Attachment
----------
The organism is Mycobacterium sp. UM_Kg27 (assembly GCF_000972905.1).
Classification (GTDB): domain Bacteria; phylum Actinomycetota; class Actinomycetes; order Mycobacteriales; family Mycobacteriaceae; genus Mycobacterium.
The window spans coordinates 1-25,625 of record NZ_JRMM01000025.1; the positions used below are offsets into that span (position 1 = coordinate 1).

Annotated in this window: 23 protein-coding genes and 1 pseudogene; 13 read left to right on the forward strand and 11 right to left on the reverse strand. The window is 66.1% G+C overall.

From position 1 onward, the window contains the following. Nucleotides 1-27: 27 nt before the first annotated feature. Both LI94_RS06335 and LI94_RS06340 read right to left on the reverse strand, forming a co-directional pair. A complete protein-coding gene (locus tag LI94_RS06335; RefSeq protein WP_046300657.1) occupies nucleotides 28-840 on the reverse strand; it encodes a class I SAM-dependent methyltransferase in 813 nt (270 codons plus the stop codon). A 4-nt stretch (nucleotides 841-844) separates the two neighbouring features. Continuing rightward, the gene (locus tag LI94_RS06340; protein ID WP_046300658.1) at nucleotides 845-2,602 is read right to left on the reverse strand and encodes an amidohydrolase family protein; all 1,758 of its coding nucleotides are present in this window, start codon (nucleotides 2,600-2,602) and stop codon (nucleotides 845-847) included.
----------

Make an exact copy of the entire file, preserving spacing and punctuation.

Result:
The organism is Mycobacterium sp. UM_Kg27 (assembly GCF_000972905.1).
Classification (GTDB): domain Bacteria; phylum Actinomycetota; class Actinomycetes; order Mycobacteriales; family Mycobacteriaceae; genus Mycobacterium.
The window spans coordinates 1-25,625 of record NZ_JRMM01000025.1; the positions used below are offsets into that span (position 1 = coordinate 1).

Annotated in this window: 23 protein-coding genes and 1 pseudogene; 13 read left to right on the forward strand and 11 right to left on the reverse strand. The window is 66.1% G+C overall.

From position 1 onward, the window contains the following. Nucleotides 1-27: 27 nt before the first annotated feature. Both LI94_RS06335 and LI94_RS06340 read right to left on the reverse strand, forming a co-directional pair. A complete protein-coding gene (locus tag LI94_RS06335; RefSeq protein WP_046300657.1) occupies nucleotides 28-840 on the reverse strand; it encodes a class I SAM-dependent methyltransferase in 813 nt (270 codons plus the stop codon). A 4-nt stretch (nucleotides 841-844) separates the two neighbouring features. Continuing rightward, the gene (locus tag LI94_RS06340; protein ID WP_046300658.1) at nucleotides 845-2,602 is read right to left on the reverse strand and encodes an amidohydrolase family protein; all 1,758 of its coding nucleotides are present in this window, start codon (nucleotides 2,600-2,602) and stop codon (nucleotides 845-847) included.